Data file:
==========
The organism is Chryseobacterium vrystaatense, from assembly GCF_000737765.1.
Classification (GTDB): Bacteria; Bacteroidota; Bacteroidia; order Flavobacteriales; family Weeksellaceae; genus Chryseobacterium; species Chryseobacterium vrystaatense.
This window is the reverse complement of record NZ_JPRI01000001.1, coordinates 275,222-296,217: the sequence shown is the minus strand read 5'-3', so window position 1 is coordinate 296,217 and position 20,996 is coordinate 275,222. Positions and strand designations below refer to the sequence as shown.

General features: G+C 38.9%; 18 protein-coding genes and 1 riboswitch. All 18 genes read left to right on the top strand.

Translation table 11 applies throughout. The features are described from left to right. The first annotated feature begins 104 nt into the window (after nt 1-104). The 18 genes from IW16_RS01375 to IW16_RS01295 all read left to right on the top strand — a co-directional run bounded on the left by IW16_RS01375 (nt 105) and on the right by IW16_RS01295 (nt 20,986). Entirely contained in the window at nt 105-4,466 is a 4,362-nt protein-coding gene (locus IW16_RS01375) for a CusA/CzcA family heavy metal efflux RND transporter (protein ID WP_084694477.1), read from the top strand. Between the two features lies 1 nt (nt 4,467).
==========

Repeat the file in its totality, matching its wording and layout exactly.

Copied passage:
The organism is Chryseobacterium vrystaatense, from assembly GCF_000737765.1.
Classification (GTDB): Bacteria; Bacteroidota; Bacteroidia; order Flavobacteriales; family Weeksellaceae; genus Chryseobacterium; species Chryseobacterium vrystaatense.
This window is the reverse complement of record NZ_JPRI01000001.1, coordinates 275,222-296,217: the sequence shown is the minus strand read 5'-3', so window position 1 is coordinate 296,217 and position 20,996 is coordinate 275,222. Positions and strand designations below refer to the sequence as shown.

General features: G+C 38.9%; 18 protein-coding genes and 1 riboswitch. All 18 genes read left to right on the top strand.

Translation table 11 applies throughout. The features are described from left to right. The first annotated feature begins 104 nt into the window (after nt 1-104). The 18 genes from IW16_RS01375 to IW16_RS01295 all read left to right on the top strand — a co-directional run bounded on the left by IW16_RS01375 (nt 105) and on the right by IW16_RS01295 (nt 20,986). Entirely contained in the window at nt 105-4,466 is a 4,362-nt protein-coding gene (locus IW16_RS01375) for a CusA/CzcA family heavy metal efflux RND transporter (protein ID WP_084694477.1), read from the top strand. Between the two features lies 1 nt (nt 4,467).